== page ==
Accelerating Transportation Program and Project Delivery: Conception to Completion

Transportation agencies must continually improve their managerial, organizational, and operational effectiveness; and project delivery--the process that takes new or renewed transportation facilities and services from conception to completion, ready for users--is a primary indicator of an agency's effectiveness. Individual highway and other transportation projects are developed under programs intended to implement agency and legislative initiatives and other public policy. The way programs are organized and managed can determine the speed and efficiency of project development. Accelerating program functions can speed up project delivery. The delivery process includes planning, programming, design, construction, and related activities. Accelerating delivery entails addressing environmental review issues in a timely manner, acquiring rights-of-way from multiple property owners, developing context-sensitive solutions in design, securing approvals from myriad government agencies, satisfying various community concerns, monitoring project-delivery timeframes, assuring that project-development resources are available when needed, and identifying and reducing impediments to faster decision making. It is not unusual for major projects to take 5 to 7 years in the development phases and then 3 to 4 years more in construction. Many projects take far longer because significant community, environmental, or property-acquisition issues must be resolved. Delayed projects increase congestion and project expenses, adversely affect safety, impose social costs, and impede economic development. Recent research on accelerating delivery has focused on tools and business practices that can speed the completion of particular phases of the project-delivery process. Few, if any, of these studies have addressed the subject of acceleration from a holistic perspective, looking at the full delivery process from initial conception to completion of construction and from program as well as project perspectives. Most agencies are organized to manage the sequential phases individually, without consideration of the overall process. Project development for these agencies entails a series of formal handoffs between organizational units, with each unit responsible only for its own phase. In many cases, however, delays arise as a result of factors that influence several project-delivery phases, such as an agency's internal management procedures, legal requirements, and funding uncertainties. In addition, delays often arise from the way programs are structured and administered. While research can yield improvements to expedite completion of each individual phase, there is a need for research also to consider better ways to organize and manage the overall process. This research should consider diverse experience and identify best practices in accelerating program and project delivery. The objective of this research is to provide examples and other guidance regarding best practices for accelerating program and project delivery while maintaining quality. The research will review and assess delivery acceleration strategies, techniques, and practices at program and project levels, from conception to completion. The research product will be a comprehensive source of information on strategies, techniques, and practices that may be used to accelerate delivery and avoid delay throughout the entire process. This product must be user friendly and provide users an appreciation of the time savings that can be gained. It should encourage transportation agencies to address the organizational and process issues affecting delivery.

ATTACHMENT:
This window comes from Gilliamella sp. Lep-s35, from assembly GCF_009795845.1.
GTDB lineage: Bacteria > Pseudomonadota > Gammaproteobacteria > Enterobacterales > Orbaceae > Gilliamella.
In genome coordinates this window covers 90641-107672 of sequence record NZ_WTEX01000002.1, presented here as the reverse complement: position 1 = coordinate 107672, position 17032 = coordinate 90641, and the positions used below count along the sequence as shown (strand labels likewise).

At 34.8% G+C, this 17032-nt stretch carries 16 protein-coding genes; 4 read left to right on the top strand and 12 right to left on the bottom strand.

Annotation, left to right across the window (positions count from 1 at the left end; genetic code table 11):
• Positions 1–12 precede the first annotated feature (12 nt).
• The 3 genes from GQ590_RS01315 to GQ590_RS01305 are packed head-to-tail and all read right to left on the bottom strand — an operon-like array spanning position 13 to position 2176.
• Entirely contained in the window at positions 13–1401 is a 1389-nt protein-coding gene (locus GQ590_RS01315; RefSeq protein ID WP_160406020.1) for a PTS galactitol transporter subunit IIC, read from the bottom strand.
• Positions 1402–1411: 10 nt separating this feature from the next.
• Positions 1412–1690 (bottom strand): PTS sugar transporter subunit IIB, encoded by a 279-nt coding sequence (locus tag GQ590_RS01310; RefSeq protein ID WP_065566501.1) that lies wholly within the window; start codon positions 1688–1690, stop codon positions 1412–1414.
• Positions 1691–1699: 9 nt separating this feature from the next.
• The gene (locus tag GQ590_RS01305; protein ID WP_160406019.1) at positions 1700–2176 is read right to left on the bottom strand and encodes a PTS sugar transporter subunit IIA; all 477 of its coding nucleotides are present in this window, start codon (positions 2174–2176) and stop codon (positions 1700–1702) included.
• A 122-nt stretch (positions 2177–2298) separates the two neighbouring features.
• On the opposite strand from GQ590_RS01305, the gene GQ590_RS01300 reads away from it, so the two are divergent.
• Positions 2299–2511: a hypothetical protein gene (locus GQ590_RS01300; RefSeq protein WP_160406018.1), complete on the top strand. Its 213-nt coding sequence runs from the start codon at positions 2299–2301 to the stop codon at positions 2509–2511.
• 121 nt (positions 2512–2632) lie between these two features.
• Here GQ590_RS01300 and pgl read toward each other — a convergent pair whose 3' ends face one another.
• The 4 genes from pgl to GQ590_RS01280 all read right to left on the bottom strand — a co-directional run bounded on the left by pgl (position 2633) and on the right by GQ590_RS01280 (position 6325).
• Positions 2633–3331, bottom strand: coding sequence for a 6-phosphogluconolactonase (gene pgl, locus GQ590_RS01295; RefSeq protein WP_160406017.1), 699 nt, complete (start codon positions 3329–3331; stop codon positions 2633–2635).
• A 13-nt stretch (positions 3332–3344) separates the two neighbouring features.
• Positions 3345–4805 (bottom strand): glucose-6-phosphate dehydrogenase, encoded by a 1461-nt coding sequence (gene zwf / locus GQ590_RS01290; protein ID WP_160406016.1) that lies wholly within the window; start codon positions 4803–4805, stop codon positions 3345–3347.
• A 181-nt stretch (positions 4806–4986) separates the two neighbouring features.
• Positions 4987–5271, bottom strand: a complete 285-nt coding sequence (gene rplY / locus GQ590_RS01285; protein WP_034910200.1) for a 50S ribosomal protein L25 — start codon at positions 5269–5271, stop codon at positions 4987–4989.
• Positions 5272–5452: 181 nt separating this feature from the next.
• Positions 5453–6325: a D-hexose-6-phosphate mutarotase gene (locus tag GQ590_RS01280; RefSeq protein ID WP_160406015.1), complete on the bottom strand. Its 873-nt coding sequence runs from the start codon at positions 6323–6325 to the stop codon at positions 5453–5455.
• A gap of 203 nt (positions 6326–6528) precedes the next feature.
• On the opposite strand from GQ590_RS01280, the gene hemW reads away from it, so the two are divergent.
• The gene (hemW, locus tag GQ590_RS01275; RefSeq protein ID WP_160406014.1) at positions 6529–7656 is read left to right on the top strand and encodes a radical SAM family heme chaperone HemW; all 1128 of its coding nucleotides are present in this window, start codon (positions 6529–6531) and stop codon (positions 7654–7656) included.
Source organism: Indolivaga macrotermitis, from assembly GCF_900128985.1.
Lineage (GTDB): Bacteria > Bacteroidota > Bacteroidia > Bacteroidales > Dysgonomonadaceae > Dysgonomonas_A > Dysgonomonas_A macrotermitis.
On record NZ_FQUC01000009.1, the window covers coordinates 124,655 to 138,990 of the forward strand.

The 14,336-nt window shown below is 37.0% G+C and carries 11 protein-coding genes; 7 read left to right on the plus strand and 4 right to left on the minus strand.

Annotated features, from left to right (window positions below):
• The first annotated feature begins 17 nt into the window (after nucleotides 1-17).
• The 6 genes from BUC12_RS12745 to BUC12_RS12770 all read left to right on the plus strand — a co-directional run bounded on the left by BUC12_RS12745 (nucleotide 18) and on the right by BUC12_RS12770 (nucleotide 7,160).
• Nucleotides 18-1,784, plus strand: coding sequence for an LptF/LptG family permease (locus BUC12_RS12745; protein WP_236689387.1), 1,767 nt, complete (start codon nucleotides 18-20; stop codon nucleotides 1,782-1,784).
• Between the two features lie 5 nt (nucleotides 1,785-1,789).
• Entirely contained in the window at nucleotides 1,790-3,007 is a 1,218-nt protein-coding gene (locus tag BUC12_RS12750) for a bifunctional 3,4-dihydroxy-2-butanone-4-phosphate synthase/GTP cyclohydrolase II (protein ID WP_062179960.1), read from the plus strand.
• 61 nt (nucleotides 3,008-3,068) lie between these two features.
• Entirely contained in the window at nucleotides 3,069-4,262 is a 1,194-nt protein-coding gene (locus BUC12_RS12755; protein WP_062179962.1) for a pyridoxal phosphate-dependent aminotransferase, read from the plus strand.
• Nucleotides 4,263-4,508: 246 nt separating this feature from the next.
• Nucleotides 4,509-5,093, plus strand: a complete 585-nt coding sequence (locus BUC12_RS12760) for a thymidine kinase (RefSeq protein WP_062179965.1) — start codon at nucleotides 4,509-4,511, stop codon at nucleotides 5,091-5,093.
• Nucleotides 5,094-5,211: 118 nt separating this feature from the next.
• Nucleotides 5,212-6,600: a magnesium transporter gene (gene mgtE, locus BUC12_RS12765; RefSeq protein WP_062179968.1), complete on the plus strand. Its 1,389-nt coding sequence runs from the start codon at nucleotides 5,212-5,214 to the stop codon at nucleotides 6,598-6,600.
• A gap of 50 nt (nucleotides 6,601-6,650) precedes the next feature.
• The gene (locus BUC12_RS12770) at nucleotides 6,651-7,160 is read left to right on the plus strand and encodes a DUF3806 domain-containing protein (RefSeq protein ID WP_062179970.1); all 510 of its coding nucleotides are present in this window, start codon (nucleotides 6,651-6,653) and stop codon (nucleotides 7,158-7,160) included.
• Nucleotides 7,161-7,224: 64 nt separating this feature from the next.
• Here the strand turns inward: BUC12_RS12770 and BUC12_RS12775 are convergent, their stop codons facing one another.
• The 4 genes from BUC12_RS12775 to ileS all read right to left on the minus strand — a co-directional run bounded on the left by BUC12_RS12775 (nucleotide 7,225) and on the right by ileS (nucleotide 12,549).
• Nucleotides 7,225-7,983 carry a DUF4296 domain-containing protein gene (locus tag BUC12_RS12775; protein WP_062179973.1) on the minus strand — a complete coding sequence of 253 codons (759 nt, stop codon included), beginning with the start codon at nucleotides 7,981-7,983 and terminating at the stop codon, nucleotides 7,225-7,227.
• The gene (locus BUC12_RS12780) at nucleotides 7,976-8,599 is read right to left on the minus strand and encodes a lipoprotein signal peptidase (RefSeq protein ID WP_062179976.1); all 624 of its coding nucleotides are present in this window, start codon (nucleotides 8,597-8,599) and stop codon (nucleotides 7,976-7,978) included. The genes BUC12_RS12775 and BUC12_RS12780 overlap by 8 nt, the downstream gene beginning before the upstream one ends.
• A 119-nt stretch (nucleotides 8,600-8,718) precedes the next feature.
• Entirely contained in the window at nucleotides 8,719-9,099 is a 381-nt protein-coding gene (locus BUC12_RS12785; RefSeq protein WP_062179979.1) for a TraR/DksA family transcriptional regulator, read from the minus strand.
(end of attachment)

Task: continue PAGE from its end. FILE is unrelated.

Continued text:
• English


  • Status: Completed
  • Funding: $299960.00
  • Contract Numbers:

    Project 20-73

  • Sponsor Organizations:

    Federal Highway Administration

    1200 New Jersey Avenue, SE
    Washington, DC  United States  20590

    American Association of State Highway and Transportation Officials (AASHTO)

    444 North Capitol Street, NW
    Washington, DC  United States  20001

    National Cooperative Highway Research Program

    Transportation Research Board
    500 Fifth Street, NW
    Washington, DC  United States  20001
  • Project Managers:

    Lemer, Andrew

  • Performing Organizations:

    Jacobs Engineering Group

  • Principal Investigators:

    Keck, Dennis

  • Start Date: 20070402
  • Expected Completion Date: 0
  • Actual Completion Date: 20100228
  • Source Data: RiP Project 16153

Subject/Index Terms

Filing Info

  • Accession Number: 01464647
  • Record Type: Research project
  • Source Agency: National Cooperative Highway Research Program
  • Contract Numbers: Project 20-73
  • Files: TRB, RiP, USDOT
  • Created Date: Jan 3 2013 2:46PM